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AFH acquires Lancashire IFA firm

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Consolidator AFH has added £16.5m in funds under management by acquiring Lancashire IFA David Rushton Associates.

The acquisition price of £298,125 represents just 1.8 per cent of total funds under management at David Rushton with £157,500 paid on completion of the deal. A further £140,625 will be paid over the next 26 months in two lots, dependent on performance.

After the acquisition managing director David Rushton will join AFH.

AFH chief executive Alan Hudson says: “The acquisition of the assets of David Rushton follows the strategy restated in our recent trading update of making selective acquisitions to develop our expansion nationally and leverage our central investment and support functions.

“The company continues to seek high quality businesses of all sizes that will embrace the AFH culture of providing exceptional value to our growing client base while providing attractive returns to our shareholders.”

AFH acquired 11 advice firms during 2015. Between 2011 and when AFH listed on Aim in June 2014, the firm made 21 acquisitions.

Its most recent acquisition came in October this year, when AFH acquired the assets of East Anglian IFA CRS Financial Planning.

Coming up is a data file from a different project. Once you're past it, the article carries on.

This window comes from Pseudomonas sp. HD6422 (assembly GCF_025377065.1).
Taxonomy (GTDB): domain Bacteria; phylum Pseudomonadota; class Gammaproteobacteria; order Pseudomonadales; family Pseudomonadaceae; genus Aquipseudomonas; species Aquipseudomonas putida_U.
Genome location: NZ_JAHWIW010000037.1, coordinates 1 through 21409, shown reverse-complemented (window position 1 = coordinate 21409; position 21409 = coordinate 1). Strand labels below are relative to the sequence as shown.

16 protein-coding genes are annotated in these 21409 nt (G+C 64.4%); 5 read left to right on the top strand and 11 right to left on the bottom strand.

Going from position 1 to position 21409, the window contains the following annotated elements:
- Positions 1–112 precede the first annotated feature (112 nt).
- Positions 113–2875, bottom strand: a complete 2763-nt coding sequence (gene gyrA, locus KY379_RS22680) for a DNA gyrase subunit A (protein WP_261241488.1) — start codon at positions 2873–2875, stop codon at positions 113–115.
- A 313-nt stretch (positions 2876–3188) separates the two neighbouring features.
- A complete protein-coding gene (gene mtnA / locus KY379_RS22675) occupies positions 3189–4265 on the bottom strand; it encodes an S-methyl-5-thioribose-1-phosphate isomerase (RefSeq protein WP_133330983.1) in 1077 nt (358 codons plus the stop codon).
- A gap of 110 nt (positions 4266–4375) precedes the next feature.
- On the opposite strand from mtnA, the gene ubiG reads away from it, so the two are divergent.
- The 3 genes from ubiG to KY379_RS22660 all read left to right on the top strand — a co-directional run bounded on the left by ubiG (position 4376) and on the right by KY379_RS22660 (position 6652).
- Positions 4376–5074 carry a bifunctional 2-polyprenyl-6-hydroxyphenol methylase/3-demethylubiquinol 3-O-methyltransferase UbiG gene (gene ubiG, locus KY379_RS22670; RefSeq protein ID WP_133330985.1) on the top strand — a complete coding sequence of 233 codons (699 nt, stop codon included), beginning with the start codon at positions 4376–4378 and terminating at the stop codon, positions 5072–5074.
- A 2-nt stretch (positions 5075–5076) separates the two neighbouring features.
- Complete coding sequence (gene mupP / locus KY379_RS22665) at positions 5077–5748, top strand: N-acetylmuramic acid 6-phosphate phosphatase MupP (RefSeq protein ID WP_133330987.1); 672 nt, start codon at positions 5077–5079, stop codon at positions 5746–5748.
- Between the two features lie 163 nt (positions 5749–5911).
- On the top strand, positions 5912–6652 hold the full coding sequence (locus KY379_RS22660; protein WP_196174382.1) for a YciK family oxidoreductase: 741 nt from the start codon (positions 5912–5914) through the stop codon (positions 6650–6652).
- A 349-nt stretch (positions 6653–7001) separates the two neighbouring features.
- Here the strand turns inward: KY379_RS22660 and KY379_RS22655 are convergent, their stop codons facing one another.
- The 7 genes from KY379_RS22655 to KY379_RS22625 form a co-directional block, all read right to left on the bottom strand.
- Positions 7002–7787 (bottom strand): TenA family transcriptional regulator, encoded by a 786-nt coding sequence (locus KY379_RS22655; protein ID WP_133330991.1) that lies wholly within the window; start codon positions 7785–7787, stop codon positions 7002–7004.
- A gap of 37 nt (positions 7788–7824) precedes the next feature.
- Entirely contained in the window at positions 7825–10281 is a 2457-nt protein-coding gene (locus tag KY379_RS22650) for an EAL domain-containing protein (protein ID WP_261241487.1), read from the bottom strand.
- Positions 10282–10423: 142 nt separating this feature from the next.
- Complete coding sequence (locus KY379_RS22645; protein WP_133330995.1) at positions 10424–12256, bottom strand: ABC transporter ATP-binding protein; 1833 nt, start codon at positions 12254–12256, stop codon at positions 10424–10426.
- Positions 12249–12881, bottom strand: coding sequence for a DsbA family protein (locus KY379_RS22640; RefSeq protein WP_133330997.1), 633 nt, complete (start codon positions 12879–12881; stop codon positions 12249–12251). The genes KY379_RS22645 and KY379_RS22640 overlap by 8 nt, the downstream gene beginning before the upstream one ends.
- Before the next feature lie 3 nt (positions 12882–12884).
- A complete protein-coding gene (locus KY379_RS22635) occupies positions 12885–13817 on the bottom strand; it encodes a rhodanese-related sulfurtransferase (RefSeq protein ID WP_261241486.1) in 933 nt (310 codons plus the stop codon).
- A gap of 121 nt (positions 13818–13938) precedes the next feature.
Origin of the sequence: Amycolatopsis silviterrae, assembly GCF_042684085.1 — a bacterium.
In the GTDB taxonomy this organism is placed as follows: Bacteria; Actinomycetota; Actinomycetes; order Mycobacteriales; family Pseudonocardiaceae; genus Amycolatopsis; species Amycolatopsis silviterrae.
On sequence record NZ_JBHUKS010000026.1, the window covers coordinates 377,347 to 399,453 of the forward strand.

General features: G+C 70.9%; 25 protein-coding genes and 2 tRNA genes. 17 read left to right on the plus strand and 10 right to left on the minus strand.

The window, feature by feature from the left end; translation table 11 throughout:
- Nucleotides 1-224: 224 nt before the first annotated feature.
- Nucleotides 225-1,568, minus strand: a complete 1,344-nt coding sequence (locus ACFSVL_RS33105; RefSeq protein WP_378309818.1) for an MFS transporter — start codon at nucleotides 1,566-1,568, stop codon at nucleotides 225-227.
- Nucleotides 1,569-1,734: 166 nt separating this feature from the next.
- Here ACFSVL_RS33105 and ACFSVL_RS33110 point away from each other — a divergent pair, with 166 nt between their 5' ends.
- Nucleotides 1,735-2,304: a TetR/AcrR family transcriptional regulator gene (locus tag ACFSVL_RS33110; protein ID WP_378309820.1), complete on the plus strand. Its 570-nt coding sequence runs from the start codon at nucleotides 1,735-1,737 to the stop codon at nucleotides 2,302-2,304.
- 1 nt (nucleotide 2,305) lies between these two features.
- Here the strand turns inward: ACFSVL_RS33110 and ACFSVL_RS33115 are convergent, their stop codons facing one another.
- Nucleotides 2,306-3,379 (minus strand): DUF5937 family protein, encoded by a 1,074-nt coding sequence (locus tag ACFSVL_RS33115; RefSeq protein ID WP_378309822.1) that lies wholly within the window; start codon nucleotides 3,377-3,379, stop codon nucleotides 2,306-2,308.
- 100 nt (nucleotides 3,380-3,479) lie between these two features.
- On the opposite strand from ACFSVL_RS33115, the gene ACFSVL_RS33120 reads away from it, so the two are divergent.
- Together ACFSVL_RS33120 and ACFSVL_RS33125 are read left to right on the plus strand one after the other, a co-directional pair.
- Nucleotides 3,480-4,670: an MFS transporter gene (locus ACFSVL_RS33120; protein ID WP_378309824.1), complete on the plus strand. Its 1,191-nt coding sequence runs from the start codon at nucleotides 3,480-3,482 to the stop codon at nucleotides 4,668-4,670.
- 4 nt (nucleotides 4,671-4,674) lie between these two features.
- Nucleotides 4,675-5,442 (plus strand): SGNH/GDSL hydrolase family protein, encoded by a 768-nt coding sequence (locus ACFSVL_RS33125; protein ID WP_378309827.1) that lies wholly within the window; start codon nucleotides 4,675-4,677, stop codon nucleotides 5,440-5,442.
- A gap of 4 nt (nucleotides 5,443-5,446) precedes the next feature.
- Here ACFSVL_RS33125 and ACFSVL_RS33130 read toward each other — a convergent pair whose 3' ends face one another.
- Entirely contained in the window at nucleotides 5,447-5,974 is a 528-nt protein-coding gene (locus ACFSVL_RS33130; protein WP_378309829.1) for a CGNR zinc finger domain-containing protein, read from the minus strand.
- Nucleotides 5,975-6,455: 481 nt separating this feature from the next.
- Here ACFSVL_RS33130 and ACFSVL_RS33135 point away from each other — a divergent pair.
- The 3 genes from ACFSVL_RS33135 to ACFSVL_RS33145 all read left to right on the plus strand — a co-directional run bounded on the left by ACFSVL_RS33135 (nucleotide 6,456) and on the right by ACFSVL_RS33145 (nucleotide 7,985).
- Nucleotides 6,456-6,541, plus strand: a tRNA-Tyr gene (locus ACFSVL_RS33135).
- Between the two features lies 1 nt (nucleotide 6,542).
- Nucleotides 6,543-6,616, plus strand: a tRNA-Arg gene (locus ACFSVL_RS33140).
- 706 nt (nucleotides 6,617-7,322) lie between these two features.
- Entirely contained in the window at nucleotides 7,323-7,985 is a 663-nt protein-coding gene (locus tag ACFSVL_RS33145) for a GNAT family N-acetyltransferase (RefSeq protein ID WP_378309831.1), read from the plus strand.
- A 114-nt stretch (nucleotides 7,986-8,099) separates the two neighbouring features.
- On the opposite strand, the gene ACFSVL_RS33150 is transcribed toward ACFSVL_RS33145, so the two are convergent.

However, Hudson says he prefers not to call the firm a consolidator as it also pursues organic growth.

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Strong dollar can be a powerful driver of UK dividend growth in 2015

By Robin Geffen, fund manager and CEO 

This year threatens to be a challenging one for UK dividend hunters. Last year saw an all-time record amount paid out in UK dividends — some £97.4bn, according to research from Capita Dividend Monitor. Yet as Capita also pointed out, out the biggest single factor driving the growth in the fourth quarter of last year was easy to identify: the rising US dollar. 

In our view, this trend is much more than simply a one-quarter phenomenon. It is actually the most profound issue to get right as a UK equity income investor in 2015. We believe that the US dollar will continue to strengthen significantly from its current level. This is due more to the US economy’s demonstrable de-coupling from the rest of the world than to a view on the UK. The US has a strong chance of tightening monetary conditions this year without jeopardising growth or de-stabilising its housing market. The same can unfortunately not be said about the UK.

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